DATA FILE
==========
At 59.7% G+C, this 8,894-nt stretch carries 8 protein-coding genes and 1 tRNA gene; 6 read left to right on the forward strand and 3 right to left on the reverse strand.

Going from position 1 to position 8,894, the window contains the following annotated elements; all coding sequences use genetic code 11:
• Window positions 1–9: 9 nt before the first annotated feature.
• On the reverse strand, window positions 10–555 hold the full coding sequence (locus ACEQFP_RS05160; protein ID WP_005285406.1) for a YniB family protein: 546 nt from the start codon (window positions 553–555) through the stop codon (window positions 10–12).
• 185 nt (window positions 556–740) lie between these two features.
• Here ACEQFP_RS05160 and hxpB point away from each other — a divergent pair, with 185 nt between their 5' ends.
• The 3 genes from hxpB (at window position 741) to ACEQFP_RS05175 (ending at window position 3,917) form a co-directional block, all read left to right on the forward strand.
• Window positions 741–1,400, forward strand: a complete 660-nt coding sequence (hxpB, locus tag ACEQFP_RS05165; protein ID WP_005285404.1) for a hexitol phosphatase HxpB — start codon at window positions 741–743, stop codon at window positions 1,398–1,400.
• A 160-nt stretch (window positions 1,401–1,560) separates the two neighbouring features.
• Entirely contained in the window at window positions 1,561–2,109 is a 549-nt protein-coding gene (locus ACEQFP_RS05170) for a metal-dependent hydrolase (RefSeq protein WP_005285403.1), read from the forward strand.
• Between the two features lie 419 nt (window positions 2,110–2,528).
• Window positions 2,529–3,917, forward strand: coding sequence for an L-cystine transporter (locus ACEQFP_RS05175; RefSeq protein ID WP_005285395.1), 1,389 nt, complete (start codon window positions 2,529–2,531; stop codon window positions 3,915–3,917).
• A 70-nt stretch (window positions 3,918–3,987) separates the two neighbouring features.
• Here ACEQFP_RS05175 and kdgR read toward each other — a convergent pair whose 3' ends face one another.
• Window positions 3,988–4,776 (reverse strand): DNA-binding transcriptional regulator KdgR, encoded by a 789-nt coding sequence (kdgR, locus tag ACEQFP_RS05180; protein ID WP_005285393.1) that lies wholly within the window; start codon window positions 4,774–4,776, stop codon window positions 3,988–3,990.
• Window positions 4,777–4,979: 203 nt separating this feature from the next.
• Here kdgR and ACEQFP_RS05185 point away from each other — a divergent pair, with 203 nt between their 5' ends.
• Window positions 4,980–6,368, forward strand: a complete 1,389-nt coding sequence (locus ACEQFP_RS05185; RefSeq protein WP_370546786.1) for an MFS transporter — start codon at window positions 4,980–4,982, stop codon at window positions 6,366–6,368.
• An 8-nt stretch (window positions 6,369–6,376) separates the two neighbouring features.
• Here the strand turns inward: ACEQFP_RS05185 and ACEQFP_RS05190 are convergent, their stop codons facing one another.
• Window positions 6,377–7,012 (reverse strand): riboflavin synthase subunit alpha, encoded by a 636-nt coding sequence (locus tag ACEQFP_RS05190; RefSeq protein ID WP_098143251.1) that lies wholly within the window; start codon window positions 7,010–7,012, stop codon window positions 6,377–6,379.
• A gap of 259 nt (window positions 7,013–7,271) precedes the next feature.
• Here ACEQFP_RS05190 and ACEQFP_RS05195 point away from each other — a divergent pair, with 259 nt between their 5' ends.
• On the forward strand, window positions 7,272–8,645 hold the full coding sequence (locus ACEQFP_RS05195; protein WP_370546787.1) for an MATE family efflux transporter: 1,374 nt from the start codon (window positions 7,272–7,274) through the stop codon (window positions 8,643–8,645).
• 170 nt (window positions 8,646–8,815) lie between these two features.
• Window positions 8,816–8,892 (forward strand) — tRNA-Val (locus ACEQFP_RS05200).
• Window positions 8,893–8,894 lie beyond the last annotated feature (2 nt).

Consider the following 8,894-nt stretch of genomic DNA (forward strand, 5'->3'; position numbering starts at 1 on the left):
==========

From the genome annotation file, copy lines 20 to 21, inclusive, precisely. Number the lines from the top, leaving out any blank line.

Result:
• Here the strand turns inward: ACEQFP_RS05185 and ACEQFP_RS05190 are convergent, their stop codons facing one another.
• Window positions 6,377–7,012 (reverse strand): riboflavin synthase subunit alpha, encoded by a 636-nt coding sequence (locus tag ACEQFP_RS05190; RefSeq protein ID WP_098143251.1) that lies wholly within the window; start codon window positions 7,010–7,012, stop codon window positions 6,377–6,379.